You, the reader, should be aware of my affluence of love for literature in all its forms, for instance: the novel, the novella, the short story, the poem, and the comic strip - which, in its own right, is a literary and creative milestone tantamount in importance to Shakespeare.
However, without doubt, one of my favorite genres of literature is: the memo. From the shady corporate memo to the internal government top-secret, not-released-to-the-public-until-years-after-it-matters memo, memos interest me for a number of reasons. Most prominent of these is the all-too-human emotions memos ? in the most sterile, inhuman way possible - convey: fears, misgivings, wants, rabid lusts, and damnable dishonesties... Oh, sorry, that's not an emotion.
Also not unfamiliar to the reader should be my love of literary devices: litotes, puns, metaphors, similes, analogies, syllogisms, and ironies ? specifically those that are dramatic in nature. Truly, these are the weapons of the greatest warriors ? and of the lowliest demagogues.
That's why I immediately fell in love with a newly released memo I found. It is a British memo, dubbed the "Downing Street Memo," written by a man named Matthew Rycroft, in which he reports on a meeting with prime minister Blair. Contained in the memorandum is info ascertained by the head of the British MI-6 (Sir Richard Dearlove, referred in the memo only by the alias "C") during a meeting in Washington. While Britons should find the info on their PM to be good reading (Blair's involvement in the conspiracy to wage war on Iraq sans just cause), the general plot of the memo is twofold:
1. Bush, by this memo's composition in mid-2002, had already decided to invade Iraq.
2. To this end, he had manipulated intelligence findings to fit his policy.
For motives unknown to the public (but that many suspect revolve around a certain three-letter word that rhymes with "boil" ? as in, "Iraq's second-largest-reserves-on-earth make me boil with mirth" and "royal" ? as in, "ExxonMobil will be living like royalty if we get our hands on Iraq's copious quantity"), Bush had decided roughly 8 months before the invasion of Iraq that Saddam Hussein must relinquish his iron grasp on the Iraqi people and their sweet, seductive crude. George made clear that Saddam must give up his weapons of mass destruction, or he would use military force to bring down his regime and free the Iraqi people from not only the relentless drudgery of living under Hussein, but also the relentless drudgery of living period.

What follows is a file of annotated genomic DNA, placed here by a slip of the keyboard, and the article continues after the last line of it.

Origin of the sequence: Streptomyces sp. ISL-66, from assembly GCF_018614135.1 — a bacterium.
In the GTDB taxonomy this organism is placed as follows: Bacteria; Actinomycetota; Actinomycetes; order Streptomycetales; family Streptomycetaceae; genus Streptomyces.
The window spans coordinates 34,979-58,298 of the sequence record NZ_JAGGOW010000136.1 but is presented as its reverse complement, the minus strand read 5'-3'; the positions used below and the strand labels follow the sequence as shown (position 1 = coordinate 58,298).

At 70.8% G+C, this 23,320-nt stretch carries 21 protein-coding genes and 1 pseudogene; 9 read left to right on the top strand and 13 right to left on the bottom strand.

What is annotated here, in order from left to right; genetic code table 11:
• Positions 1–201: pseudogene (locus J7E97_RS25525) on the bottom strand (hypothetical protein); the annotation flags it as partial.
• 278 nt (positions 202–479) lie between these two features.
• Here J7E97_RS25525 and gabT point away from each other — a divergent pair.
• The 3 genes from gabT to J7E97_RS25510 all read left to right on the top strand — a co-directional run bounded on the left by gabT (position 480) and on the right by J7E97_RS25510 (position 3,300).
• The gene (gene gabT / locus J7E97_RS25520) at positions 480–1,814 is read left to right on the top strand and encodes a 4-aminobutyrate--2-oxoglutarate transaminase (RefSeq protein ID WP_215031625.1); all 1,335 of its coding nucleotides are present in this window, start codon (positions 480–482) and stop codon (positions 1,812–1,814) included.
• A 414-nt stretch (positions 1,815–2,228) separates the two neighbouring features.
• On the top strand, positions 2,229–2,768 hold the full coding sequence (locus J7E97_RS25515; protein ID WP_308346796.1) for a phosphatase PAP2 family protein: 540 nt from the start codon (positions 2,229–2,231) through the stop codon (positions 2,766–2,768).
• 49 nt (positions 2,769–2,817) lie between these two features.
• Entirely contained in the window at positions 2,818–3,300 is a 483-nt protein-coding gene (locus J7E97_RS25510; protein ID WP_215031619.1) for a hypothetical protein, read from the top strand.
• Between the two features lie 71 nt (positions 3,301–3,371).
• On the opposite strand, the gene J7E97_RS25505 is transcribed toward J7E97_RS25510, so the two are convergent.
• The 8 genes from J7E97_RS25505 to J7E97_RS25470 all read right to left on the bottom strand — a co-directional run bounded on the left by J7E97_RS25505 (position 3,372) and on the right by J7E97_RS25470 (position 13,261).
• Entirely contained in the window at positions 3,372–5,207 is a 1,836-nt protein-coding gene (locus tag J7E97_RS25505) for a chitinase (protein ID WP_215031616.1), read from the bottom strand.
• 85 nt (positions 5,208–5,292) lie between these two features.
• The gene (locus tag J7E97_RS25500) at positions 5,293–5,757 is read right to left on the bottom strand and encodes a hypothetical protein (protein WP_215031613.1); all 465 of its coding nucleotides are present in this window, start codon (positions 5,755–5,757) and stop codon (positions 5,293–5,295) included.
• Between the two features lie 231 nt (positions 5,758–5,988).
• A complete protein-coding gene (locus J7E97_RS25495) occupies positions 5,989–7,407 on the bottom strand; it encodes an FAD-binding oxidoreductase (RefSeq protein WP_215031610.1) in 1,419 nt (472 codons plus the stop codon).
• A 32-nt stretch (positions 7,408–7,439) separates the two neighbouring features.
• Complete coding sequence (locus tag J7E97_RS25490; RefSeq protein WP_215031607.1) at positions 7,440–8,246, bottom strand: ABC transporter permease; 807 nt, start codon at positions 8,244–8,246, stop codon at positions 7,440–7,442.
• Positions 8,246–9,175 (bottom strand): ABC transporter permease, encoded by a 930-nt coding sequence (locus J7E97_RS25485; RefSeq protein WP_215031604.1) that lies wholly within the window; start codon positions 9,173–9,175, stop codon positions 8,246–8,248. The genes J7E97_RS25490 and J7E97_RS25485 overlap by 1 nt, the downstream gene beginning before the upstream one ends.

This poignant memo seems to be the final brick that the anti-Bush legions have been seeking to build an airtight case against the emperor; a "smoking gun" that came not in the form of Condi's mushroom cloud, but rather in the form of a great mushrooming of evidence that Bush misconducted the war and, now, that he didn't even have a good reason for it.
I must say that our Prospero has done an excellent job in his efforts to masque our Red Death: gone are the days of TV journalists reporting from bloody battlefields while gunfire and explosions ring from every angle (reports which were in no small part responsible for the mass protests of Vietnam). Journalists today are a much more timid, placid breed than the Woodwards and Cronkites of yore. This is partially due to the administration's aggressive means of dealing with the press, which includes, as the Washington Times reports in the article, "Hundreds of Photos of Caskets Released," repressed images of deceased soldiers that had to be coaxed from the Pentagon with a lawsuit.
Now our situation becomes clear: Bush sits back and watches while those participating in the war that he, according to this memo, orchestrated for dubious reasons, are sent by the thousands into the abattoir.
Dictionary.com defines "dramatic irony" as, "irony that occurs when the meaning of the situation is understood by the audience but not by the characters in the play."
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